1. this was quite a journey, for me… began with a big bang and as it tightened so quickly, it twisted and tumbled and turned in very unpredictable ways.
    i found this session to be more challenging for me … due to its brief life.
    (at times i felt lost on the path, my inner self told me not to use fruit and blossom, in verse # 11, but i didn’t listen to it all the time)

    i love the minimalist approach here….and john and all the poets verses included have indeed created a magnificent, tall “sculpture”!

    it just keeps on getting better, and better!
    i love these sessions, i love doing renku with you all….hope we all can meet again soon….don’t want to get too rusty again.

    thanks for all your hard work and guidance, john.

  2. “barely time” is my all time favourite title and hokku in all the renku sessions i have read.

    other poetic phrases that i find note worthy are:

    somehow forgetting

    missing keys

    walking barefoot


    falling amoung poppies

  3. I let the kite
    have all the string

    Chris Patchel

    Wow, wow, and more wow …. i love it, love it and the more i read, the more i love it!!!!!! Chris…….you certainly placed a proper crown on this “barely time” renku !

    so loving and soooooo relieving, with this letting go……

  4. For me, “somehow forgetting” conjures up a plethora of emotions so would choose that as an alternative to Barely Time if I had to choose another.

    It was great fun to be able to participate with everyone. Thank you John for your abiding skill and kindness. A deep bow.


  5. A fine ending, Chris. Congratulations. I’m always attached to the title by the end, but since it is tradition to toss in ideas, I will suggest Walking Barefoot. Thank you, John, for guiding us once again. In the end the verses were full of variety, and read well. There was some discussion re the concise verses, but they do reflect haiku trends.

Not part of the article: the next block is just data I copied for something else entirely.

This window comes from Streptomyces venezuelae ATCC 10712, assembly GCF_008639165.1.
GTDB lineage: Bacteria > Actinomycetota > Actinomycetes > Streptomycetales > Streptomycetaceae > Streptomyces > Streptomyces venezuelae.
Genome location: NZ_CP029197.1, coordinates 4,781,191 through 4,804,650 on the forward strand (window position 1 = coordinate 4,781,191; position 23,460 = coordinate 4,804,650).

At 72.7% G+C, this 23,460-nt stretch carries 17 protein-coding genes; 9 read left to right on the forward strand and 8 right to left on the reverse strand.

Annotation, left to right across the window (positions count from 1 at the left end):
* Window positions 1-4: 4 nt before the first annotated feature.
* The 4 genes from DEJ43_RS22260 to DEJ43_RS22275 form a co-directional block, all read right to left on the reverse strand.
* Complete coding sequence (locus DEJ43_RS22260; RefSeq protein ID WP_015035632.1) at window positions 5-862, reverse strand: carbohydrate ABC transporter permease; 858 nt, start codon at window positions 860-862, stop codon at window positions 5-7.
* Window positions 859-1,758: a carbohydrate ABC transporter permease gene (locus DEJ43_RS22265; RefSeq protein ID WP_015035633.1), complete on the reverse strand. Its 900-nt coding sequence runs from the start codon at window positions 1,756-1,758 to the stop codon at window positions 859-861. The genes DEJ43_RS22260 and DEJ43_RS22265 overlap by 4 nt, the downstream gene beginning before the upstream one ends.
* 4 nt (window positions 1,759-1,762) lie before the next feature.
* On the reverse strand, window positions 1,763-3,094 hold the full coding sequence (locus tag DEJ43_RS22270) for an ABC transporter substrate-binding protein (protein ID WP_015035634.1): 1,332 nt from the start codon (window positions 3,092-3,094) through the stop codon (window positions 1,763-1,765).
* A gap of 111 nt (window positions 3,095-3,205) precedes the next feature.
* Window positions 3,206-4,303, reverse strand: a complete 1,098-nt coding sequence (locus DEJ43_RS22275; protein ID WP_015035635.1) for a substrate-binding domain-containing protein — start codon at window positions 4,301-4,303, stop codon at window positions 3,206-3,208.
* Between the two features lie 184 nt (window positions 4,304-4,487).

6. Chris, thank you for such a rich verse. For me it is perfect at so many levels. An abiding image and sense of feeling.

    I like the title, Barely Time. When I went through the Renku to see if anything else arose for me I preferred the current title even more. The Hokku offers dimensions of depth and infiniteness of time. Many of the verses relate to time in ways that develop another layer of meaning throughout.

    I also found the minimalism interesting but it seemed to hold well, and adds a style and interest to this Renku we have created. I went back to the verses and worked with them in the fashion of Makoto Ueda in his book “The Master Haiku Poet Matsuo Basho”, writing out the tendrils of connection and meanings each verse suffuses into the developing sequence of a Renku. It has enriched my understanding and even surprised me at the multidimensions simple verses have achieved – it has become a long document.

    John, I thank you for the insight and creative hold you have invested to bring this Renku to fruition. It has brought me joy and delights in the challenges each week to hone something that works in collaborative verse. The laughter and ‘wow’ factor has also been there as I read all your contributions. Thank you for that.


      1. Hi Amoolya

        There are a few of Matsuo Basho haiku books available at Amazon, including the one, Susan has mentioned.

        I hope the one you are looking for is available.

  7. another fun experience, and i love the ageku. well done, Chris.

    the role of sabaki takes a lot of skill and diplomacy and you handled it admirably, John.